Quality of Life
Conceptualization and definition of QOL
Although the term “goodness of life” (Baker & Intagliata 1982) seems appropriate to express the overall concept of quality of life (QOL), its apparent simplicity hides a multidimensional concept that is among the most difficult one to define and to translate into a functioning and operating reality. Nonetheless, 2 main conceptualizations of QOL are well-accepted: (1) the subjective approach whose focal point is the person’s emotional or cognitive assessment of the congruence between his/her life expectations and achievement, usually associated with life satisfaction or well-being and (2) the objective approach, based on one’s characteristics that can be objectively measured by an external appraiser or outsider (Dijkers 2003). The latter includes the concept of Health-related Quality of Life (HRQOL) that focuses mostly on physical and mental health, social and role achievements, and thus it is more oriented toward functional performance than is subjective QOL (Wood-Dauphinee et al. 2002).
As the HRQOL tends to address dimensions that influence subjective QOL (health status, functioning), Post et al. proposed a superordinate construct of QOL that includes both HRQOL and well-being which was operationalized from the International Classification Functioning, Disability and Health (ICF) (Post et al. 1999; WHO 2001; Post & Noreau 2005). This approach is quite useful for the rehabilitation community as it permits to integrate most of the dimensions that might be measured to cover the construct of QOL in the field of disability and rehabilitation.
Thus QOL tools are either investigator-determined enabling statistical comparisons between an experimental and control group or they are more individualized allowing the participating subject to weigh the value (importance) of any individual field in the self-assessment of their own QOL.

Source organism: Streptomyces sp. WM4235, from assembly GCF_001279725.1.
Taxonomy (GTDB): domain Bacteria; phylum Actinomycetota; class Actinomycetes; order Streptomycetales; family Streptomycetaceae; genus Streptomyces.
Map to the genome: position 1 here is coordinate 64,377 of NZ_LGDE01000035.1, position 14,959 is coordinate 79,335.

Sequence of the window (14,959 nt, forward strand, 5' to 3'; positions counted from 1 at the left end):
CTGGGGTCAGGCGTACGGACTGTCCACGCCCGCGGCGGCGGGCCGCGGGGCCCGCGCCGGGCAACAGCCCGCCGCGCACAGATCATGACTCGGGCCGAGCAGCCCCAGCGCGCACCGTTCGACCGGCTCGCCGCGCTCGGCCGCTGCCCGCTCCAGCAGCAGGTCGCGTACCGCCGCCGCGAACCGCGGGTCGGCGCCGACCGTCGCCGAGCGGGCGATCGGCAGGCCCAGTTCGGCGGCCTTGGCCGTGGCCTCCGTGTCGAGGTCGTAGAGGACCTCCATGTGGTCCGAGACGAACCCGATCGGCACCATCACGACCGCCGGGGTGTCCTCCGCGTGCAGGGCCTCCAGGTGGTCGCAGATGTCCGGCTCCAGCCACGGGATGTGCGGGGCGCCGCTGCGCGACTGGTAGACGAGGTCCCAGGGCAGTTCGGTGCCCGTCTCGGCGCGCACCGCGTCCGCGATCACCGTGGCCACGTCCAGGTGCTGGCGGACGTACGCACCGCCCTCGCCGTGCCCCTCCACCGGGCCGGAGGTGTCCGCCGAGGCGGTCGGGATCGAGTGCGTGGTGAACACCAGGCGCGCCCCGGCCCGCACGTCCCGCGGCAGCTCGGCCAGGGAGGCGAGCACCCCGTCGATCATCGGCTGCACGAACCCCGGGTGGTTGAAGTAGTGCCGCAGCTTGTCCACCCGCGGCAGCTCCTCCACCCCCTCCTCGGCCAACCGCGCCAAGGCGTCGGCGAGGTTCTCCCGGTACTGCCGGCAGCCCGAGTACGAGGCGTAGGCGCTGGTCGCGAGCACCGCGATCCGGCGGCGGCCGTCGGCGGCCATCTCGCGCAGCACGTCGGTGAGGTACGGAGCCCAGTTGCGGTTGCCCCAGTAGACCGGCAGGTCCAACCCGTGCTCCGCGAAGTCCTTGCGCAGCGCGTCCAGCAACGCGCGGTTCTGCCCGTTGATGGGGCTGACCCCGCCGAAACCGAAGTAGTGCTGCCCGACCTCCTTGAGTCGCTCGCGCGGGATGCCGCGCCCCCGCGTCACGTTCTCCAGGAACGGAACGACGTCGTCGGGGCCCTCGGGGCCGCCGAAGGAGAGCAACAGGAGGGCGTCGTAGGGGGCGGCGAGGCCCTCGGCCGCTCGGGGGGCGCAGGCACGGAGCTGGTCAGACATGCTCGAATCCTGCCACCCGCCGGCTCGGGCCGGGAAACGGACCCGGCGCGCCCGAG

On an operational basis, Dijkers (2003) nicely summarized that QOL measures focus on three dimensions: 1) the person’s achievements (performance) or 2) expectations, or 3) the reaction to the congruence between his/her life expectations and achievements. The HRQOL measures mainly (but not exclusively) focus on achievement as the subjective QOL measures address the reaction (or satisfaction) regarding the achievements.
The current review focuses on a number of HRQOL and subjective measures that were previously reported in the field of SCI for which psychometric testing has been published and assessed as adequate or excellent. Most of the measures are not disability-specific, meaning that they have not been specifically developed for the context of people with disability in general or specifically for individuals with SCI. As such, psychometric properties are usually stronger with general population or groups having conditions other than SCI.